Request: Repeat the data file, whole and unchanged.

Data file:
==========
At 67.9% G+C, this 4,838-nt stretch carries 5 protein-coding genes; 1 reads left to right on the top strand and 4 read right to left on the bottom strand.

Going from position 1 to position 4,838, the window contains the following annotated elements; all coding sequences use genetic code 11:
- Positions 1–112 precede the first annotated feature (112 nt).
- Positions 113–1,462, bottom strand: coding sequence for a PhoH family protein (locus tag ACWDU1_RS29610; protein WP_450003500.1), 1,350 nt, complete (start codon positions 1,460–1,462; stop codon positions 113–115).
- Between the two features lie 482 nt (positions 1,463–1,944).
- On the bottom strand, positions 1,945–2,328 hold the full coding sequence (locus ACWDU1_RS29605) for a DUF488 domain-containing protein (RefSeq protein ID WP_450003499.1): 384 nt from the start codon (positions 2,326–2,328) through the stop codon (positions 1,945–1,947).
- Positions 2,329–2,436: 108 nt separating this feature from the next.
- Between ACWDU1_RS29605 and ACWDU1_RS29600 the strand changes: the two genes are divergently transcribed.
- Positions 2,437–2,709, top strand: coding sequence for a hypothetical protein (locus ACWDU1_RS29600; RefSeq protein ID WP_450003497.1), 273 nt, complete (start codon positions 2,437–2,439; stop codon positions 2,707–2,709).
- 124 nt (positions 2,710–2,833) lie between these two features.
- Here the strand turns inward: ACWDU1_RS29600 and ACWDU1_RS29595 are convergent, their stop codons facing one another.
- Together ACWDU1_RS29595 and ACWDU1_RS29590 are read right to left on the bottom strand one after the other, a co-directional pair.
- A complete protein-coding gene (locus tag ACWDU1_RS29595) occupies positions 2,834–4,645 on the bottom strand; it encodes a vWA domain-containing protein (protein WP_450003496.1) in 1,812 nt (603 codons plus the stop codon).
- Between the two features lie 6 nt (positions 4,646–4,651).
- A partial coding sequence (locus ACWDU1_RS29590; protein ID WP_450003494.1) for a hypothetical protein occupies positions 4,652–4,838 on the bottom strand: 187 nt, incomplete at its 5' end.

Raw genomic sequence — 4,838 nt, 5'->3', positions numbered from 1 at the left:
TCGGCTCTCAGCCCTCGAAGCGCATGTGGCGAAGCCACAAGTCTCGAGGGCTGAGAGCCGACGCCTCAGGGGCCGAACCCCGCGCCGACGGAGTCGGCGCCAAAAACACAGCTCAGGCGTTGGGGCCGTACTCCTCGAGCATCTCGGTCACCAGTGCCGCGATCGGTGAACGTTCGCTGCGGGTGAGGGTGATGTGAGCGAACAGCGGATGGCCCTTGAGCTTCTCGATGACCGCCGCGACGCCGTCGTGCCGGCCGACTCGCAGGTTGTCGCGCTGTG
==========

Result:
At 67.9% G+C, this 4,838-nt stretch carries 5 protein-coding genes; 1 reads left to right on the top strand and 4 read right to left on the bottom strand.

Going from position 1 to position 4,838, the window contains the following annotated elements; all coding sequences use genetic code 11:
- Positions 1–112 precede the first annotated feature (112 nt).
- Positions 113–1,462, bottom strand: coding sequence for a PhoH family protein (locus tag ACWDU1_RS29610; protein WP_450003500.1), 1,350 nt, complete (start codon positions 1,460–1,462; stop codon positions 113–115).
- Between the two features lie 482 nt (positions 1,463–1,944).
- On the bottom strand, positions 1,945–2,328 hold the full coding sequence (locus ACWDU1_RS29605) for a DUF488 domain-containing protein (RefSeq protein ID WP_450003499.1): 384 nt from the start codon (positions 2,326–2,328) through the stop codon (positions 1,945–1,947).
- Positions 2,329–2,436: 108 nt separating this feature from the next.
- Between ACWDU1_RS29605 and ACWDU1_RS29600 the strand changes: the two genes are divergently transcribed.
- Positions 2,437–2,709, top strand: coding sequence for a hypothetical protein (locus ACWDU1_RS29600; RefSeq protein ID WP_450003497.1), 273 nt, complete (start codon positions 2,437–2,439; stop codon positions 2,707–2,709).
- 124 nt (positions 2,710–2,833) lie between these two features.
- Here the strand turns inward: ACWDU1_RS29600 and ACWDU1_RS29595 are convergent, their stop codons facing one another.
- Together ACWDU1_RS29595 and ACWDU1_RS29590 are read right to left on the bottom strand one after the other, a co-directional pair.
- A complete protein-coding gene (locus tag ACWDU1_RS29595) occupies positions 2,834–4,645 on the bottom strand; it encodes a vWA domain-containing protein (protein WP_450003496.1) in 1,812 nt (603 codons plus the stop codon).
- Between the two features lie 6 nt (positions 4,646–4,651).
- A partial coding sequence (locus ACWDU1_RS29590; protein ID WP_450003494.1) for a hypothetical protein occupies positions 4,652–4,838 on the bottom strand: 187 nt, incomplete at its 5' end.

Raw genomic sequence — 4,838 nt, 5'->3', positions numbered from 1 at the left:
TCGGCTCTCAGCCCTCGAAGCGCATGTGGCGAAGCCACAAGTCTCGAGGGCTGAGAGCCGACGCCTCAGGGGCCGAACCCCGCGCCGACGGAGTCGGCGCCAAAAACACAGCTCAGGCGTTGGGGCCGTACTCCTCGAGCATCTCGGTCACCAGTGCCGCGATCGGTGAACGTTCGCTGCGGGTGAGGGTGATGTGAGCGAACAGCGGATGGCCCTTGAGCTTCTCGATGACCGCCGCGACGCCGTCGTGCCGGCCGACTCGCAGGTTGTCGCGCTGTG